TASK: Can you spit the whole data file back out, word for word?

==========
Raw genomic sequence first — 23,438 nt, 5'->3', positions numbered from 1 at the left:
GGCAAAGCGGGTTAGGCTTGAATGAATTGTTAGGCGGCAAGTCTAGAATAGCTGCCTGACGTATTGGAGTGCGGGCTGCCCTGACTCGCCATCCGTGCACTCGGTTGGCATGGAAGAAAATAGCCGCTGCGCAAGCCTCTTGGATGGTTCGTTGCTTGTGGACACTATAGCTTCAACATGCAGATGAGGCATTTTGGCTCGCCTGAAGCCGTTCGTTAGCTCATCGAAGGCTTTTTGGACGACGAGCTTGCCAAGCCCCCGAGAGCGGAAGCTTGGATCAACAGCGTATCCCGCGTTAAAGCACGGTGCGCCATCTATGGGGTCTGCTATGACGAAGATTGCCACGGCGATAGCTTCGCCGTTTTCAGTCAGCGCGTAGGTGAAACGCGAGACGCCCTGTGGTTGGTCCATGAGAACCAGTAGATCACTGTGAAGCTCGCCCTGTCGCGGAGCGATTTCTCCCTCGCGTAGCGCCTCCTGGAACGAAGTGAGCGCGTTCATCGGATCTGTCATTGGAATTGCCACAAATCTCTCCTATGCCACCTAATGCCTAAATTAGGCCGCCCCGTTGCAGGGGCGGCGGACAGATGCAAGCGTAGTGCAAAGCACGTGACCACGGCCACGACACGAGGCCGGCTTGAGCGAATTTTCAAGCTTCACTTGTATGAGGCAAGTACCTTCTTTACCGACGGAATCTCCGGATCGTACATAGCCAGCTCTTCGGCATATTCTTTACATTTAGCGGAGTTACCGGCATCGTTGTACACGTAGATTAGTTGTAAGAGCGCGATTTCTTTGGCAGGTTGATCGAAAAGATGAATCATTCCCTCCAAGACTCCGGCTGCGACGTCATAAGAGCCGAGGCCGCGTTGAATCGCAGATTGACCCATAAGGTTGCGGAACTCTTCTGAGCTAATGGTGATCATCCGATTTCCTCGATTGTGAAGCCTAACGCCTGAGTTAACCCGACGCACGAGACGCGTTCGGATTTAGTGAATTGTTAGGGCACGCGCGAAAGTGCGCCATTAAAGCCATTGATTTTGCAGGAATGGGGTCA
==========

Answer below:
Raw genomic sequence first — 23,438 nt, 5'->3', positions numbered from 1 at the left:
GGCAAAGCGGGTTAGGCTTGAATGAATTGTTAGGCGGCAAGTCTAGAATAGCTGCCTGACGTATTGGAGTGCGGGCTGCCCTGACTCGCCATCCGTGCACTCGGTTGGCATGGAAGAAAATAGCCGCTGCGCAAGCCTCTTGGATGGTTCGTTGCTTGTGGACACTATAGCTTCAACATGCAGATGAGGCATTTTGGCTCGCCTGAAGCCGTTCGTTAGCTCATCGAAGGCTTTTTGGACGACGAGCTTGCCAAGCCCCCGAGAGCGGAAGCTTGGATCAACAGCGTATCCCGCGTTAAAGCACGGTGCGCCATCTATGGGGTCTGCTATGACGAAGATTGCCACGGCGATAGCTTCGCCGTTTTCAGTCAGCGCGTAGGTGAAACGCGAGACGCCCTGTGGTTGGTCCATGAGAACCAGTAGATCACTGTGAAGCTCGCCCTGTCGCGGAGCGATTTCTCCCTCGCGTAGCGCCTCCTGGAACGAAGTGAGCGCGTTCATCGGATCTGTCATTGGAATTGCCACAAATCTCTCCTATGCCACCTAATGCCTAAATTAGGCCGCCCCGTTGCAGGGGCGGCGGACAGATGCAAGCGTAGTGCAAAGCACGTGACCACGGCCACGACACGAGGCCGGCTTGAGCGAATTTTCAAGCTTCACTTGTATGAGGCAAGTACCTTCTTTACCGACGGAATCTCCGGATCGTACATAGCCAGCTCTTCGGCATATTCTTTACATTTAGCGGAGTTACCGGCATCGTTGTACACGTAGATTAGTTGTAAGAGCGCGATTTCTTTGGCAGGTTGATCGAAAAGATGAATCATTCCCTCCAAGACTCCGGCTGCGACGTCATAAGAGCCGAGGCCGCGTTGAATCGCAGATTGACCCATAAGGTTGCGGAACTCTTCTGAGCTAATGGTGATCATCCGATTTCCTCGATTGTGAAGCCTAACGCCTGAGTTAACCCGACGCACGAGACGCGTTCGGATTTAGTGAATTGTTAGGGCACGCGCGAAAGTGCGCCATTAAAGCCATTGATTTTGCAGGAATGGGGTCA